Boston area dim sum

Unfortunately, it may be post-pandemic for most of you, but it’s only late-pandemic for me, and my dim-summing in the last two years has largely been take-out from Winsor in Chinatown about which I’ve talked upthread.


Like Fooddabbler, I’m also in late pandemic mode—not dining inside restaurants yet—so I can’t be super helpful. The one tidbit I can offer is that Hei La Moon recently moved. Details here at Boston Restaurant Talk.


I’m being optimistic… I’m not sure I’ll actually do it when push comes to shove… but, planning another booster and staying optimistic.

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Thanks - as I recall one of the benefits of their old spot was parking. Will have to look into the change if we’re going to venture out.


OK, you’ve strong-armed me into a more substantive response. I assume when you come here next you’d like something to compare against NYC, and I’ll use JF as a reference point (in the comparisons below, Winsor is W and Jing Fong is JF):

  1. All standard dumplings (har gau, siu mai, etc,):
    I have to give it to JF on balance (see above).

  2. Turnip cake:
    Again, JF on the looseness of the “cake” over every other tightly packed version.
    Ymmv, and you may well prefer W.

  3. Fried shrimp and chive dumplings:
    Absolutely W.

  4. Sticky rice in lotus leaf:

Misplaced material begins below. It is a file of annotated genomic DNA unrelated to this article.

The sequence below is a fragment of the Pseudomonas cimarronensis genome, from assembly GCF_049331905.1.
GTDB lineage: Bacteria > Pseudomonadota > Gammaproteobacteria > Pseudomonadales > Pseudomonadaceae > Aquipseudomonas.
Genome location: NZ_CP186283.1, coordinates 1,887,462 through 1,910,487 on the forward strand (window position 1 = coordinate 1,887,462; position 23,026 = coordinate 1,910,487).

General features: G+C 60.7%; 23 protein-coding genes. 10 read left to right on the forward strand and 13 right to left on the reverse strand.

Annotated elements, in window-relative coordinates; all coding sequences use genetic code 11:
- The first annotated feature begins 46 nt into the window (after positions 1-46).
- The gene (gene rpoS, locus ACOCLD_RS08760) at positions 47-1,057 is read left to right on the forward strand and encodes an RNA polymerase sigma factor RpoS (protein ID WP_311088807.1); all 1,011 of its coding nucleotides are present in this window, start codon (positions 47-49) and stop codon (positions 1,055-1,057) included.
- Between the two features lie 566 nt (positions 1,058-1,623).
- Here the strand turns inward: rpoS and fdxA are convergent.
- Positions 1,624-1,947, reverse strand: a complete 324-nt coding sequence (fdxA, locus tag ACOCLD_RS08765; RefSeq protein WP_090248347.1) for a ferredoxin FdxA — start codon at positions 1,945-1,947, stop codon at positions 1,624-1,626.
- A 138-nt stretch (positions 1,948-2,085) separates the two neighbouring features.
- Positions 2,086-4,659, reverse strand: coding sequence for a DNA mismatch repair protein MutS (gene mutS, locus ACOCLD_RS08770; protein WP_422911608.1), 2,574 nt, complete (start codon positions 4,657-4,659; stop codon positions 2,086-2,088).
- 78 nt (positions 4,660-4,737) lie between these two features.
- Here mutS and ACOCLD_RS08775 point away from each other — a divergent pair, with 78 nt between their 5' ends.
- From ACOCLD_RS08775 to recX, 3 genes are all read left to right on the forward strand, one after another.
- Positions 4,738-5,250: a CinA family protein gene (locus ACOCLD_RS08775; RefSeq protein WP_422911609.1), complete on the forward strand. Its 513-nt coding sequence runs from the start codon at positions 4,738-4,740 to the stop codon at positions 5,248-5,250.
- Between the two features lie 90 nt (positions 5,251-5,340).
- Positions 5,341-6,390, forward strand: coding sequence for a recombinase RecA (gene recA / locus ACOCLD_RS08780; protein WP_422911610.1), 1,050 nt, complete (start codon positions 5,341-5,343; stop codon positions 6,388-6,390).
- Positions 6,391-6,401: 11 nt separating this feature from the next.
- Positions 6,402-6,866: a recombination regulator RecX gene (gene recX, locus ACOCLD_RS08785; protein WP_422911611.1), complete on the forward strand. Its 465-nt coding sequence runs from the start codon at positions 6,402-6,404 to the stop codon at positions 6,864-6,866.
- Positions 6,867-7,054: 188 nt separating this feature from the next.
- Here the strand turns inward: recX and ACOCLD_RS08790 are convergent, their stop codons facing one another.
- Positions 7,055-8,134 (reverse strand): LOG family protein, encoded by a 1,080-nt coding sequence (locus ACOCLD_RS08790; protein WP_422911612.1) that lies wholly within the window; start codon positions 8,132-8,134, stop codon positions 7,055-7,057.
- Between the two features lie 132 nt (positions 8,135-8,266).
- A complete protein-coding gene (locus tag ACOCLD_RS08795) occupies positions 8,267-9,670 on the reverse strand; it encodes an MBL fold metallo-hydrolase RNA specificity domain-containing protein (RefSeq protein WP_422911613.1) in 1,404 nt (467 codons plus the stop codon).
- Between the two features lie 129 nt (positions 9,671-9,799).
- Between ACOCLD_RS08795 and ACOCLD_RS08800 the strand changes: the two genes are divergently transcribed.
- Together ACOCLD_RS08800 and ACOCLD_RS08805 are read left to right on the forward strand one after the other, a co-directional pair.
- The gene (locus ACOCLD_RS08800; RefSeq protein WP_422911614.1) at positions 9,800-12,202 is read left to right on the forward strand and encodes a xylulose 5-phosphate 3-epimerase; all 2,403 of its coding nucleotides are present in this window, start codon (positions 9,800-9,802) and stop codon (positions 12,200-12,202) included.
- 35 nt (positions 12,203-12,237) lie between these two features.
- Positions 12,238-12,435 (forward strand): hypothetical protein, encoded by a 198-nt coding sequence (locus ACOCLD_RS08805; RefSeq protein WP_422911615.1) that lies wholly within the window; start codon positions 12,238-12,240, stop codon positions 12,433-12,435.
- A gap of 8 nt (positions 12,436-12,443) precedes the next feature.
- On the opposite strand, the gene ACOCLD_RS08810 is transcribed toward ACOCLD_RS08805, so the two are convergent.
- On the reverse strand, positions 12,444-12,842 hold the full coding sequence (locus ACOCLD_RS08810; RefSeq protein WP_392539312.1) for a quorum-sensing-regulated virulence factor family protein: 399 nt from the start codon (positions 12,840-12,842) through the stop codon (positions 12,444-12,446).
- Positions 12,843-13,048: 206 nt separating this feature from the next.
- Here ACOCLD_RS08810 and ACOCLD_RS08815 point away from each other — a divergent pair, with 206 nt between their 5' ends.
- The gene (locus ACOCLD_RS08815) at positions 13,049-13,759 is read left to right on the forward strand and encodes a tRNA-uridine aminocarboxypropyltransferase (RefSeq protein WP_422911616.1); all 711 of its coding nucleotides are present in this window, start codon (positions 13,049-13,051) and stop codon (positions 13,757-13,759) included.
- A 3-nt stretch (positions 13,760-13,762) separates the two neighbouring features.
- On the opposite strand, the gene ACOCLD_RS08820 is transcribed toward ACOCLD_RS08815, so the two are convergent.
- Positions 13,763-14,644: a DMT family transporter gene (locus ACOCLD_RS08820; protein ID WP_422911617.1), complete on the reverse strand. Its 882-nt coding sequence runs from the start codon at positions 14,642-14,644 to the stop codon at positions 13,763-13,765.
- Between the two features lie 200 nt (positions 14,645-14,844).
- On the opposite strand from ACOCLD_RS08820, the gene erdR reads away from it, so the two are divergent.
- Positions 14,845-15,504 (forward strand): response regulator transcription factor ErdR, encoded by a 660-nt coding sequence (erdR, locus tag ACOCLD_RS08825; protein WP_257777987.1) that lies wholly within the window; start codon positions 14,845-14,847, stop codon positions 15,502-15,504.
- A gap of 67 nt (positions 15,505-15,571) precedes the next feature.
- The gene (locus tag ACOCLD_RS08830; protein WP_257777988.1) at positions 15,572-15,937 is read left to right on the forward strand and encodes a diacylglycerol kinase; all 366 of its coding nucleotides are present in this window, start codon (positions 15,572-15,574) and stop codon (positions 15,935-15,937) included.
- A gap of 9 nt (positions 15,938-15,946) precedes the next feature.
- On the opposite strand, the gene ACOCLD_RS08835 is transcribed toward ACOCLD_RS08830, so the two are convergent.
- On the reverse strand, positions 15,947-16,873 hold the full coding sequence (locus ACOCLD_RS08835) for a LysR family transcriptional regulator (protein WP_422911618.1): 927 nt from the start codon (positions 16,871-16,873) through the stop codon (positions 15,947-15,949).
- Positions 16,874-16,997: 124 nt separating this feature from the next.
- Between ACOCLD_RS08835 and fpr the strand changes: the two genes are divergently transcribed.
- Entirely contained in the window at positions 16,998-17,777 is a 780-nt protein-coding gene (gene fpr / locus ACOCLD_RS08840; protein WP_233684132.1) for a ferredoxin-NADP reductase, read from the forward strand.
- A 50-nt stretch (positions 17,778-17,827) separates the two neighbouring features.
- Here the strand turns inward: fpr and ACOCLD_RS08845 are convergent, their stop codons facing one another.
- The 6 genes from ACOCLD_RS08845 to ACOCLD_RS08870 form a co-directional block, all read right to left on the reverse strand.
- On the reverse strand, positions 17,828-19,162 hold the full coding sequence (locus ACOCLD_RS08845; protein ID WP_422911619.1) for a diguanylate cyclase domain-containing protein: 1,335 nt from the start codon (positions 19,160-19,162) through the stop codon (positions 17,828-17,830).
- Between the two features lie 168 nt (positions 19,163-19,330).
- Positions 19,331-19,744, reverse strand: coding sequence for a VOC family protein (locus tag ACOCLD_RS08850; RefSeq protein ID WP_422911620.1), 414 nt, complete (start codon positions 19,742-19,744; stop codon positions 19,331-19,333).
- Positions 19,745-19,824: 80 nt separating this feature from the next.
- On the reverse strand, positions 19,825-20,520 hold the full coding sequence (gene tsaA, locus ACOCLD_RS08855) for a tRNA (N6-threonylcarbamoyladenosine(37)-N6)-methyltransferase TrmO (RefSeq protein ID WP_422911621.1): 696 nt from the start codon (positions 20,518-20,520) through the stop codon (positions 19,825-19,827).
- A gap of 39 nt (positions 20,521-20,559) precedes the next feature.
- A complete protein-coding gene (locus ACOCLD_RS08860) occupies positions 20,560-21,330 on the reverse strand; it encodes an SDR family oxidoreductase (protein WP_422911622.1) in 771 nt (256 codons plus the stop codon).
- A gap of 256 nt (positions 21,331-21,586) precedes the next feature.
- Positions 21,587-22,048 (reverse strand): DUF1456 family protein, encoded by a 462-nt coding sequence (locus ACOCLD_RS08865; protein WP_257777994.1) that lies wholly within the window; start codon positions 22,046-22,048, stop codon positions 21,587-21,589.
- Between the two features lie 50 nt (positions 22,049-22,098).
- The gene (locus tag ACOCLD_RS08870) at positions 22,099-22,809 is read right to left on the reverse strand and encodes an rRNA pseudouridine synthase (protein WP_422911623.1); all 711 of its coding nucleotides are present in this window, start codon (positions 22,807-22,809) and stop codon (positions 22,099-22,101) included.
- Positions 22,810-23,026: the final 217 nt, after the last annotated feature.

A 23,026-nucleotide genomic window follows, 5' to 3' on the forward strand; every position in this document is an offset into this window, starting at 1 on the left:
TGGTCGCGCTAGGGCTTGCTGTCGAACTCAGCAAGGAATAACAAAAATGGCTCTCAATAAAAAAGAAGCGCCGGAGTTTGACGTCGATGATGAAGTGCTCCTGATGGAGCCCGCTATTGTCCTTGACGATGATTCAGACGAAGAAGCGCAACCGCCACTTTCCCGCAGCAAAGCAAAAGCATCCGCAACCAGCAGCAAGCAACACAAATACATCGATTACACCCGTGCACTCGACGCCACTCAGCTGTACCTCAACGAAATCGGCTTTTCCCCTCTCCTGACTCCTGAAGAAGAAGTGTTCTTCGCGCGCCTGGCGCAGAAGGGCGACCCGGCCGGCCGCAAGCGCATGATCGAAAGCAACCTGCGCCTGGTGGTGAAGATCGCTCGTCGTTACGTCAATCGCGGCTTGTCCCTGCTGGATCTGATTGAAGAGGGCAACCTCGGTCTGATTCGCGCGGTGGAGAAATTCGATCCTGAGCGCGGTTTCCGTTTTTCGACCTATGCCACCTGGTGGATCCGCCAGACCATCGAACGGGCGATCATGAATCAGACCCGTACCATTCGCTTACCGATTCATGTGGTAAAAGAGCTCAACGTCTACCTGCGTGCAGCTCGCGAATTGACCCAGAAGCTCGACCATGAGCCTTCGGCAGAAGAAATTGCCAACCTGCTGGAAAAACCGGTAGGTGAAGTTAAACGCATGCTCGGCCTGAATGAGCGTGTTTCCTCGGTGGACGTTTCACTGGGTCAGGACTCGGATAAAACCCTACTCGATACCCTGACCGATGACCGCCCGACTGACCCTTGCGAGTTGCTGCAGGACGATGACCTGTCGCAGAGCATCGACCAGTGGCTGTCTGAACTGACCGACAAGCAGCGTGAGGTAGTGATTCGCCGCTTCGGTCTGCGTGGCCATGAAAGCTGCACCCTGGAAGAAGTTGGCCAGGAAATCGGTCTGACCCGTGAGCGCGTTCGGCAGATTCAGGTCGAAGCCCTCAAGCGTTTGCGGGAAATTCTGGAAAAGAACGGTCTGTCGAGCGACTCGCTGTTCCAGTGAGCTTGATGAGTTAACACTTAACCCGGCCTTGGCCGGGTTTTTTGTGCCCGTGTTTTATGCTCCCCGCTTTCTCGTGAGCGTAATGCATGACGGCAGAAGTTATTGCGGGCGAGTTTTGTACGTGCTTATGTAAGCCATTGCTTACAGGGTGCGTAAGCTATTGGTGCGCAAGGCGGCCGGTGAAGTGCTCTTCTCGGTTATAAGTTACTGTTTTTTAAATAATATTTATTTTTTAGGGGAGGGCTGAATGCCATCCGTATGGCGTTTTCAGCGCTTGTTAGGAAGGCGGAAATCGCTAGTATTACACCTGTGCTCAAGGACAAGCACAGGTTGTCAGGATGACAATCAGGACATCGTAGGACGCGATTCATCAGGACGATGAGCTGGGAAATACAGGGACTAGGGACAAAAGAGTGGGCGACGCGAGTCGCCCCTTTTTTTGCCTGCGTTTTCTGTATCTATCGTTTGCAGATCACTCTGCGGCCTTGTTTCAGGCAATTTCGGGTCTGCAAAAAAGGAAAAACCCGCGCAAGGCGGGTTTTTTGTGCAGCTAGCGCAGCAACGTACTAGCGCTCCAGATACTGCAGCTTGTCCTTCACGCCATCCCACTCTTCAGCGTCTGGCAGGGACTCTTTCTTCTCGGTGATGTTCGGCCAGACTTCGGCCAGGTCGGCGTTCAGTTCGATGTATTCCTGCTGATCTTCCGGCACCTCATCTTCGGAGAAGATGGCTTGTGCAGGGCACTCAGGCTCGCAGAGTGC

Toss-up because the two versions are different. W has Chinese sausage, GF has shrimp.

Apart from all this, the W menu is significantly larger (although it lacks a particular JF favorite: Chicken and Salt Fish Rice) and I suggest you wander off the official dim sum list to “Special Snacks” and visit dishes such as the panfried rice noodle/cake with XO sauce. I haven’t had the time yet (although I do have the gumption) to try “White Turnip & Beef Entrails”, or “Cart Sale Noodle Soup” (intriguing one, that), but perhaps you will and you’ll report back.


Another takeout from Winsor a few days ago, another success. Prices are higher now than a few months ago (as everywhere) and just for the record I’ll list the old and new prices in a few places.

Knockouts (the ones with an “[N]” are ones we tried for the first time):
Chau chau pork dumplings with peanuts (and even crunchier water chestnuts)
[N] Spinach and shrimp dumplings (our usual is shrimp and chive)
[N] Steamed chicken buns (we usually do pork)
Sticky rice in lotus leaf w/sausage
Fried shrimp and chive dumplings (we adore this enough to get 3 orders lately)
[N] Pork and preserved egg congee (if you get it to take out, stir up the salty egg yolks from the bottom).

Price/dish: $4.95 previously, $5.69 now

We also got for the first time salty fish and chicken fried rice (I was wrong above when I said they did not have it) – a light version, but very tasty ($10.95 previously, $12.95 now), brisket lo mein (the beef is 5-spiced), egg yolk lava buns (not as oozy as I’d like), spicy salted squid (a little burnt), and panfried pork dumplings with a pasty pork filling that reminded me a bit texturally of the pasty beef fillings in many Jamaican beef patties.